We are conditioned to say many common things on autopilot. It’s like when you see a friend and go through the ‘Hi, how are you – fine, and you‘ dialogue which is just automatic. We say these things without thinking of what they might mean or be perceived by new parents.

So, let’s look at some of the common things you shouldn’t say to a new mother!

Things you should never say to a new mother

Is he a good baby?

ALL BABIES ARE GOOD. When we ask this, we usually mean – does the baby cry a lot or does the baby sleep a lot.

Some babies cry more than others, especially if they are refluxy or colicly. Almost all babies cry and have a witching hour (or hours!). It doesn’t mean they’re bad.

Also some babies sleep better than others. Most need to be held close during the fourth trimester, some are fine with being put down. Some babies need feeding to sleep, others drift off themselves. Some wake frequently, others are great at linking their sleep cycles.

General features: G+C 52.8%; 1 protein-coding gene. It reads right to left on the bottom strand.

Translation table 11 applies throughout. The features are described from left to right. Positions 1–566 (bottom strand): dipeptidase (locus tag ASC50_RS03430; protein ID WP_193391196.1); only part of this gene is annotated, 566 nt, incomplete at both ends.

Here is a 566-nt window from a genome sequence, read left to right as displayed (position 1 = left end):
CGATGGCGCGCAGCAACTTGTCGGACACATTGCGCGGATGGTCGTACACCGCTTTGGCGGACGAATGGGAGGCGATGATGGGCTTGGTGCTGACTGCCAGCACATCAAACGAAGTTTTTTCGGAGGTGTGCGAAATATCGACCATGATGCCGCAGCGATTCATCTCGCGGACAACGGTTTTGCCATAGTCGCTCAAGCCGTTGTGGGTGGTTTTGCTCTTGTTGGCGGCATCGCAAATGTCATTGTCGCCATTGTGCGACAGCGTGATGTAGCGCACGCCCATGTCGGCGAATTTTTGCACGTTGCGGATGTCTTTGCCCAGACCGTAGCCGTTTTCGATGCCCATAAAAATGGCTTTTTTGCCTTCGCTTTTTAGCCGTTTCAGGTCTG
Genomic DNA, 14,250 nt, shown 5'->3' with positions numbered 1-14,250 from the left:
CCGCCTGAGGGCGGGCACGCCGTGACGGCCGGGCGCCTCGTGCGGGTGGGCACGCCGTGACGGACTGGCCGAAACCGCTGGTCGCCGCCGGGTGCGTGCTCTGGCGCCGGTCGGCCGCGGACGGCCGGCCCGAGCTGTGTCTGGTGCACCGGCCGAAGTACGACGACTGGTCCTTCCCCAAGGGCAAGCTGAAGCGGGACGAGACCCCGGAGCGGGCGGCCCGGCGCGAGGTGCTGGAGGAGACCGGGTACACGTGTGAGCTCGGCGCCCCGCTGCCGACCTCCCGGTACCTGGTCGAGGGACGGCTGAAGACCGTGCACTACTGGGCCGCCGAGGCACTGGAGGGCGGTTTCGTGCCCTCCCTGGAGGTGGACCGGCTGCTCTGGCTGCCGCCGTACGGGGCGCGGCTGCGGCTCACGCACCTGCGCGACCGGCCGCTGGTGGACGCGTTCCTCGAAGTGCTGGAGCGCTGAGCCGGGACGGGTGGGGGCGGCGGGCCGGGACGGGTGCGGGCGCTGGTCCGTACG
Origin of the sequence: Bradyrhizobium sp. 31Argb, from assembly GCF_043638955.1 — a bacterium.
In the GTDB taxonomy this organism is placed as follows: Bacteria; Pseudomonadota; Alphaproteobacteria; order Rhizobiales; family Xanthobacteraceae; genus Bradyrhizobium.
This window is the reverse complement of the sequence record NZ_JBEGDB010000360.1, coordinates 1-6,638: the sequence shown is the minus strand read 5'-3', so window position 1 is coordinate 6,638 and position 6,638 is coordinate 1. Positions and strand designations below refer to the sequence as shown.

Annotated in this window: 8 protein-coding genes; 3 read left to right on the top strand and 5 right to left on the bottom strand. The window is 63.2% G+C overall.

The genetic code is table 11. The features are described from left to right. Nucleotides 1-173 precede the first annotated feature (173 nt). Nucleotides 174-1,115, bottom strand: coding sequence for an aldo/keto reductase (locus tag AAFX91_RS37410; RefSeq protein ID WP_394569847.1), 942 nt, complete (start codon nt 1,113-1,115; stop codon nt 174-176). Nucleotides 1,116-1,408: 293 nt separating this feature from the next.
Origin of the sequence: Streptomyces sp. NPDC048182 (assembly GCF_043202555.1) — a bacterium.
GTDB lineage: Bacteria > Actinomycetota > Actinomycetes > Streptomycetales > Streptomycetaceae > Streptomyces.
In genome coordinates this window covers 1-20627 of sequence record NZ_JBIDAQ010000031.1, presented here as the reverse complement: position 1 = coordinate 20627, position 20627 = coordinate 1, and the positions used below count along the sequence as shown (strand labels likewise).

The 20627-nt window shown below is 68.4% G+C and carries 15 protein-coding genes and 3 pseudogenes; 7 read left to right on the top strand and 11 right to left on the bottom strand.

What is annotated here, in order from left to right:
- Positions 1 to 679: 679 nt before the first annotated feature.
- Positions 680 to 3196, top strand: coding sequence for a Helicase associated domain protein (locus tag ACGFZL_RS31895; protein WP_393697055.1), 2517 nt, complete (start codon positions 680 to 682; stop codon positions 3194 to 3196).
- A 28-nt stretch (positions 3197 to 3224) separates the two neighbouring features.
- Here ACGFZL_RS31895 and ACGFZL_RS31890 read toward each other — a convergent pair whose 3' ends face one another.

This doesn’t mean they are bad babies at all!

Sleep when the baby sleeps

Gosh, I wish I could have slept when Leo slept. He contact naps with me and I was to afraid to co-sleep for the first couple of months so I just sat there, exhausted, with him in my arms. Even if I could have put him down I would have a million other things I wanted to do. Like have a shower, have a cup of tea, eat a warm meal, wash my hair. These are very basic things but it’s hard to do with a velcro baby.

You’ll never sleep again!